Fourteen years ago, Lloyd Cushenberry III’s mother Debbie Cushenberry first signed him up as an eight-year-old to play football. He wore No. 35 for the St. Amant Wildcats as a tight end and defensive end.
“I never envisioned anything else,” Cushenberry said. “I really never had a Plan B. It had to work. This was in my plans since I was eight.”
Suffice to say, everything’s turned out OK.
Cushenberry is two months removed from helping LSU capture an undefeated national championship. He declared early for the NFL draft and participated in both the Senior Bowl in January and NFL scouting combine in February.
In between, Cushenberry visited the White House where the Tigers were honored for winning the national championship, and later feted at home with a parade and celebration at the Pete Maravich Assembly Center.
Moreover, Cushenberry signed with agent Jim Denton of the Beverly Hills-based Creative Artists Agency. He’s helping the 6-3, 312-pound graduate of Dutchtown High and All-America center put his best foot forward leading to the April 23-25 NFL draft.
“Growing up my mom always saw me with a ball in my hand,” Cushenberry said. “I either had a basketball or football. When I was going into college, she would joke with me that now I had the ball in my hand every snap. It just so happened to work out that way.”
Former LSU assistant coaches Jeff Grimes and Cam Cameron explained to Cushenberry during the recruiting process that he had the makings of an excellent collegiate center with the potential of reaching his dreams and making it to the NFL.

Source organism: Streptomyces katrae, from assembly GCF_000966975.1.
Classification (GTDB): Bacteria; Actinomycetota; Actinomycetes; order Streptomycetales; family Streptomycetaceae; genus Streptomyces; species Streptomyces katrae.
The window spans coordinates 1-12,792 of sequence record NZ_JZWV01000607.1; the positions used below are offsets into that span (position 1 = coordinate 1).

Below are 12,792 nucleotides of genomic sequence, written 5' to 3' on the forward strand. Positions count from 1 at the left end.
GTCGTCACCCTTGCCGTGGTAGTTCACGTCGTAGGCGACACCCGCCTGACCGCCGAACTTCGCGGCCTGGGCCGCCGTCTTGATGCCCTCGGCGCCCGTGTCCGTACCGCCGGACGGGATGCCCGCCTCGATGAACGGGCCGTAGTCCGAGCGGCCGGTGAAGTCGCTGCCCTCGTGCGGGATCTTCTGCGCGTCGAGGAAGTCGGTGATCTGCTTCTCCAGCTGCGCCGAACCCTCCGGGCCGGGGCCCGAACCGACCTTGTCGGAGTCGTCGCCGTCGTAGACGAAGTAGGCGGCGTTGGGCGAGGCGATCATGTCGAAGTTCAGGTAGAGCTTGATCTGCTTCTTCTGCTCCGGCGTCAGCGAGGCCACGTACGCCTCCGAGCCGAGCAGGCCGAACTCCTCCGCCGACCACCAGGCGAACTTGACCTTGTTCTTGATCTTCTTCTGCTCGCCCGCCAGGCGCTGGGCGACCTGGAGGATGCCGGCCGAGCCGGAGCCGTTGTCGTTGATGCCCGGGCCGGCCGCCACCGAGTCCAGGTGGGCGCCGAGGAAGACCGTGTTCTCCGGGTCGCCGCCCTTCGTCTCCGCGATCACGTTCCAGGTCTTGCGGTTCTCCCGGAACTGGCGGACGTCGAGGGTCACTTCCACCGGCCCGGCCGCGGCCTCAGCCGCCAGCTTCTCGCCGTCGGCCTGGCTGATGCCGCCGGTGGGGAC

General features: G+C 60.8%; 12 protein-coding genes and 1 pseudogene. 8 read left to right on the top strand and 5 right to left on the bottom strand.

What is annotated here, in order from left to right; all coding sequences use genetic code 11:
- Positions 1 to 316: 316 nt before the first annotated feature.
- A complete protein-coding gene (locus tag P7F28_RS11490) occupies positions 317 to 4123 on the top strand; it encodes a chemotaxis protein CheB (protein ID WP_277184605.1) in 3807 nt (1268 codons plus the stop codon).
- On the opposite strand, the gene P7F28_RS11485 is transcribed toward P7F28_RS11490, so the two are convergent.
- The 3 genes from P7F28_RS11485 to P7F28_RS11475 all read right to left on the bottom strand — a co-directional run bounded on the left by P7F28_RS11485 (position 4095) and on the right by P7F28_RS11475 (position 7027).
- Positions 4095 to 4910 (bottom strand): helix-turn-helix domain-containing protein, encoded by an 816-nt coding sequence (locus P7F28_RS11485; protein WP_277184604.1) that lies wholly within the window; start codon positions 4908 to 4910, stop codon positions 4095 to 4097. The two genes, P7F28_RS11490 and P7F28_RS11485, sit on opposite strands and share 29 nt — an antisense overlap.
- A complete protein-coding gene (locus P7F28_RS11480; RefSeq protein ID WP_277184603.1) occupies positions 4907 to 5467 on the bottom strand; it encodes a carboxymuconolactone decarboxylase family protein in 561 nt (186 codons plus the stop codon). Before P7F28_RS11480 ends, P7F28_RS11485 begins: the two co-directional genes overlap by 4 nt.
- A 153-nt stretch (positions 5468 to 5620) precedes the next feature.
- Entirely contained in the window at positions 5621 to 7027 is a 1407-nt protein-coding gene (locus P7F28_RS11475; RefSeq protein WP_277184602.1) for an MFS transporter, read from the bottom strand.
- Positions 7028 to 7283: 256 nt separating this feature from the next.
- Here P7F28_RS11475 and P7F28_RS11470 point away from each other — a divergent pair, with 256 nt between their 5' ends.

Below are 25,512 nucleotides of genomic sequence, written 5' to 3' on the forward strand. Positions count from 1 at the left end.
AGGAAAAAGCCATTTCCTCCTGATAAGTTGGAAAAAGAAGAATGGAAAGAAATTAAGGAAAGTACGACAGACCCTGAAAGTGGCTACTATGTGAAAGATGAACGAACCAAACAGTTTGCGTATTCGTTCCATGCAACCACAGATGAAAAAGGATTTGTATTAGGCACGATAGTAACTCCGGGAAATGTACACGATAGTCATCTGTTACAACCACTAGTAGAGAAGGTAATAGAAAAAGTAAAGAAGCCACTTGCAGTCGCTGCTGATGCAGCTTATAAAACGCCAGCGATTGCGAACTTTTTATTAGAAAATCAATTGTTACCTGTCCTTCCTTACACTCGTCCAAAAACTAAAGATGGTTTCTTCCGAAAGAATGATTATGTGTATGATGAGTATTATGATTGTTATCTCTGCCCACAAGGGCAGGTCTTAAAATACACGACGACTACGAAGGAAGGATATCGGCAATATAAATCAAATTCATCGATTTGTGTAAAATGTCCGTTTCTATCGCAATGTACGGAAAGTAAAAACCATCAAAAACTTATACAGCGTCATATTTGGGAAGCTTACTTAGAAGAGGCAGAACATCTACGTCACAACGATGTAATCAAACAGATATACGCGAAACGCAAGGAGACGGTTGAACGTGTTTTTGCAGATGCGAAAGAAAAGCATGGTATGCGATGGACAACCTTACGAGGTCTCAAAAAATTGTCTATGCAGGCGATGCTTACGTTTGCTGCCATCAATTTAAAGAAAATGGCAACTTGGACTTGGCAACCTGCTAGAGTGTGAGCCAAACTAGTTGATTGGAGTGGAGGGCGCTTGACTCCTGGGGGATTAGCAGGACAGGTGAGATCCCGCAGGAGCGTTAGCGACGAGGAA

Four years later, that’s the exact track Cushenberry finds himself on as a consensus second-round draft choice and considered among the draft’s top five centers.
“The offseason before I started at LSU, I started to teach myself to snap,” Cushenberry said. “Once I got to LSU and to stay consistent and get in that rhythm, my roommate (former quarterback) Lindsey Scott took a ball from the equipment room and I got snaps from him every night, both in the shotgun and under center. It just kind of became a habit.”
Cushenberry became a two-year starter at LSU, evolving into not only the focal point of last season’s offensive line, but a team leader which was evident when he became the first offensive lineman in the program’s history to wear the coveted No. 18 jersey.
Although he still wore a NCAA-allowable number for an offensive lineman (No. 79), Cushenberry was able to wear a No. 18 patch on his jersey, not only paying homage to characteristics he embodied to earn such a distinction, but the bright future that remained ahead.
Cushenberry played a team-high 1,037 snaps last season and was considered the unquestioned leader of an offensive line selected the winner of the Joe Moore Award – emblematic of the nation’s top offensive line that paved the way for the school’s record-breaking offense.
The Tigers were 25-3 with Cushenberry at center where he was named first team All-SEC and second team All-American (American Football Coaches Association and Football Writers Association of America) last season.
He was also named LSU’s permanent team captain and football MVP.
In the days following LSU’s national championship, Cushenberry announced he would bypass his final year of eligibility and enter the NFL draft where his stock has risen considerably since signing with the Tigers as a three-star prospect regarded as the nation’s No. 82 guard and No. 1,552nd rated player.